Quest For Motors' Hidden Abilities and New Potentials

# Lecture 10: Chuo Shinkansen (Bullet Train)—The World's Largest Motor

In Volume 1, I wrote that "new motors are often invented when a country's industry and level of science are developing." Currently in Japan, the world's largest motor is being developed. This is the maglev Chuo Shinkansen that will connect Tokyo and Osaka. This is our topic in this final volume.

### ◇ Chuo Shinkansen-- world's largest and fastest motor

As shown in Fig. 1, the Chuo Shinkansen runs by a mechanism in which the entire car is lifted above the rails based on the principle of magnetic levitation and propelled by onboard superconducting magnets activated when current flows in the coils embedded in the side walls. This is basically a very simple construction, involving no gears.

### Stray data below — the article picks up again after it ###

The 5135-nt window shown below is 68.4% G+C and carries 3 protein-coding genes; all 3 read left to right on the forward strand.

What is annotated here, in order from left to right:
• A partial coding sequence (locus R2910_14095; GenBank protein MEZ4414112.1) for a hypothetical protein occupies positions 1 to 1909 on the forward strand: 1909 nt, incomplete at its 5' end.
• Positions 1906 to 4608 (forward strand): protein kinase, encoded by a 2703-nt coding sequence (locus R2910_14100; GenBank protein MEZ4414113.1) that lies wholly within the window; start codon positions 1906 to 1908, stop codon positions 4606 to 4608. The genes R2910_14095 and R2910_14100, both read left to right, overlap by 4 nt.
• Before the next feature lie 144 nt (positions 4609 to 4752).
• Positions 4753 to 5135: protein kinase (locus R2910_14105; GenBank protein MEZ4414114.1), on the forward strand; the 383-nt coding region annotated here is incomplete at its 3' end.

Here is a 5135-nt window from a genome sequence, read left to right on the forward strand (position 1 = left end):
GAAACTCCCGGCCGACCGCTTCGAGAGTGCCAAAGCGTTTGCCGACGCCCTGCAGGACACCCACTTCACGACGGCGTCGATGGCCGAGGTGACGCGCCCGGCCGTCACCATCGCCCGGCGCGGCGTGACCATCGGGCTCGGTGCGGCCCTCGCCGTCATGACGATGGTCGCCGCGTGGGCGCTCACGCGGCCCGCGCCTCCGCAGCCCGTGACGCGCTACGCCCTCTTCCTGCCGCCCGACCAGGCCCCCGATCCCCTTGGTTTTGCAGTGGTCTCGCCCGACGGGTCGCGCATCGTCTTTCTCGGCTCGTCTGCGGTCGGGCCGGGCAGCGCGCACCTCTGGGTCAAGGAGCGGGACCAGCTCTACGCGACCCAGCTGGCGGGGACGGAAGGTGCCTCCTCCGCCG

The greatest difference with conventional trains is that there are no wheels to support the train and provide traction. Instead, electromagnetic force is used to push against the track and propel the train. It is a transportation system that makes direct use of electromagnetic force. In the previous volume, I wrote about compact motors for drones (multicopters), where the principles of fluid mechanics were utilized through the use of propellers to transport light-weight objects over a relatively short distance. Chuo Shinkansen will use the world's largest and fastest motor for long-distance mass transportation.

### ◇ Recalling Einstein's theory of relativity